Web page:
Bentwood Rings With Stone Inlay




Introduction: Bentwood Rings With Stone Inlay

I am a tea enthusiast. I made and sold bentwood rings for 2 years and have semi-retired for now. ...

This is an easy bentwood ring making guide for ring bands & inlay. These rings are VERY strong miniature structures basically for wooden rings.

Step 1: Wood

Wood is a natural source so every ring does come out slightly different looking each time because of wood grain patterns. Choosing which wood is best for bentwood rings can vary with each section of veneer wood depending on the grain structure. Recommended raw (no paper backed) veneer thickness is 1/36" or 1/42. The best sections of wood are evenly spaced and straight long-grained wood. Quartersawn veneer is usually best for those results.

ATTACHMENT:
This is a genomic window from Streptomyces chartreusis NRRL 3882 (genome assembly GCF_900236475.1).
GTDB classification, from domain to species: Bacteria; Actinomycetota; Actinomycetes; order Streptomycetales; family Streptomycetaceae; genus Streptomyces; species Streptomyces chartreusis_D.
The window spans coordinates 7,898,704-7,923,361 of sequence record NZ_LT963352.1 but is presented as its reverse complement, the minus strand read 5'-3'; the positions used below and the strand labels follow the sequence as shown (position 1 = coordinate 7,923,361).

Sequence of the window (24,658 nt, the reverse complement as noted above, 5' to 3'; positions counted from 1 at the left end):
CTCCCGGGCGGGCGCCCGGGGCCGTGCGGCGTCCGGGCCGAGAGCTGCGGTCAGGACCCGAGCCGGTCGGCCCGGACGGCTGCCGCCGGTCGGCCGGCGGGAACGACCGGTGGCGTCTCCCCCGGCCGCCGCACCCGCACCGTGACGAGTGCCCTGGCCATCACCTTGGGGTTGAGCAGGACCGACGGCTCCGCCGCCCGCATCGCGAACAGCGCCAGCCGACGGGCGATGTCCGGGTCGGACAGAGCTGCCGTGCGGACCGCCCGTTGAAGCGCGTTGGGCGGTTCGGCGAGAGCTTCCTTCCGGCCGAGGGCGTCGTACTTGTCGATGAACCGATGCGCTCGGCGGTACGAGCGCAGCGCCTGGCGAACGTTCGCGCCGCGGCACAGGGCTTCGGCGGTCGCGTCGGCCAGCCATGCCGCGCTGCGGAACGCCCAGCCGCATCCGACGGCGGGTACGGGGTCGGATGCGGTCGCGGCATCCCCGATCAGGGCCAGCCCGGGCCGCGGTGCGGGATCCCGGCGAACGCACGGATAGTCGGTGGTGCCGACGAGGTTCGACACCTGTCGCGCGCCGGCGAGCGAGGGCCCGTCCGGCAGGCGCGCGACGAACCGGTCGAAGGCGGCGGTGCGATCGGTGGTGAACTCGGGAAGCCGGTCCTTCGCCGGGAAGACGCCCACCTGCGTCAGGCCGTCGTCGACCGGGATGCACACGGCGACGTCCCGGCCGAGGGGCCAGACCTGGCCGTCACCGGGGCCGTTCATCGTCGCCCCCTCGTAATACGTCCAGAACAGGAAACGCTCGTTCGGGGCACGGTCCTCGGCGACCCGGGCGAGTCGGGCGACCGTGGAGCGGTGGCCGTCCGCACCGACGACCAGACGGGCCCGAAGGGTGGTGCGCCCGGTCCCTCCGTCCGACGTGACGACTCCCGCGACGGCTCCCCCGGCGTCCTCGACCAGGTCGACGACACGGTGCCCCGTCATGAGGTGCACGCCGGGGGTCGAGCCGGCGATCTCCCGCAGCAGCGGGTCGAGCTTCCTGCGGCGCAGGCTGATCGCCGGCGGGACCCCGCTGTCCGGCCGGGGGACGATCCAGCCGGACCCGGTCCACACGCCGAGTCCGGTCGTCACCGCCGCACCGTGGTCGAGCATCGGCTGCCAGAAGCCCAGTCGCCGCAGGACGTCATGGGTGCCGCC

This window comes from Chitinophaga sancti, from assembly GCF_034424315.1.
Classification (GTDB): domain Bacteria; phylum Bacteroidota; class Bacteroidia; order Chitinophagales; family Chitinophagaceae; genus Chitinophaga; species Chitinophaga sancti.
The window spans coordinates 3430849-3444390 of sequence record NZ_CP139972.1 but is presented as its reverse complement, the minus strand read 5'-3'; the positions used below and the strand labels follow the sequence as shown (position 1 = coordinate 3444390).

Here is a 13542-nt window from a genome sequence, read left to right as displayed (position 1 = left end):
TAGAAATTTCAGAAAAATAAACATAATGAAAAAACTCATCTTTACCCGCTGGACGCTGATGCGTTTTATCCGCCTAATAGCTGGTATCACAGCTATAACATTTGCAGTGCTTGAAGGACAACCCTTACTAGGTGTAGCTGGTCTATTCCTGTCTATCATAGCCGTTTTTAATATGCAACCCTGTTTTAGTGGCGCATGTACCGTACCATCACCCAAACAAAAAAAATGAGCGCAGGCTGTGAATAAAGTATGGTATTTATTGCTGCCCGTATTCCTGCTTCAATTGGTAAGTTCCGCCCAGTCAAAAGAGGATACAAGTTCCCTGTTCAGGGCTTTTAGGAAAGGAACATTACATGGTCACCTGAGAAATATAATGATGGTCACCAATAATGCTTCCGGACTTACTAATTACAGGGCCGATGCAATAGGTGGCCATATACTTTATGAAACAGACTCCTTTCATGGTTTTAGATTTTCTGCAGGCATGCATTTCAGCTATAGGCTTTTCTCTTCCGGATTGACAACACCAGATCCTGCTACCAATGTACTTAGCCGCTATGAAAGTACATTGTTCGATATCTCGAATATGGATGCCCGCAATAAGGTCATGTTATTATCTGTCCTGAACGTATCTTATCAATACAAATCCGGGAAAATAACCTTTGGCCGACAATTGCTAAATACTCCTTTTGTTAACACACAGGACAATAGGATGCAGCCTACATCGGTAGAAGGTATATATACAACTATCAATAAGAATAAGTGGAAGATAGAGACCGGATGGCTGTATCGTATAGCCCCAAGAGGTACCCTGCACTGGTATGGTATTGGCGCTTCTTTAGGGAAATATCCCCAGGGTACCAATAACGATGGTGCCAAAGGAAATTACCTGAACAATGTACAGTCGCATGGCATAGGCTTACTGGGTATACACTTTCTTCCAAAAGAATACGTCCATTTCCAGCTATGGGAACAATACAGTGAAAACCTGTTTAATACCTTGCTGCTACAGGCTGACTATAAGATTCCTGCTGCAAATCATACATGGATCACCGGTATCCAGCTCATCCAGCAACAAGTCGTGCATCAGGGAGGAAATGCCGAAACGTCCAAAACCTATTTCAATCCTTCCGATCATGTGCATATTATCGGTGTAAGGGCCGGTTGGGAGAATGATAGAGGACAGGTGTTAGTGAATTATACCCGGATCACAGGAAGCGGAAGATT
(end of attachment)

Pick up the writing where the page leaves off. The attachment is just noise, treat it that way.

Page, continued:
Once you have this veneer, make a 12" strip and 1/2" wide.

Step 2: Prep

Get a square of paper towel and wrap the piece of wood snuggly around it.

Next, get it soaked in water from the sink, and then slightly squeeze most of the water off so that the towel is not dripping any longer.

Microwave this wet paper towel with the wood strip two times. First time is for 20 seconds, re-wet the towel like previously, then again for 15 seconds.

Step 3: Prep Cont.

Get a pole that is between 1" and .5" round/thick and some regular tape along with the freshly microwaved wood strip.

Break off a 4" piece of tape and keep it within reach for later.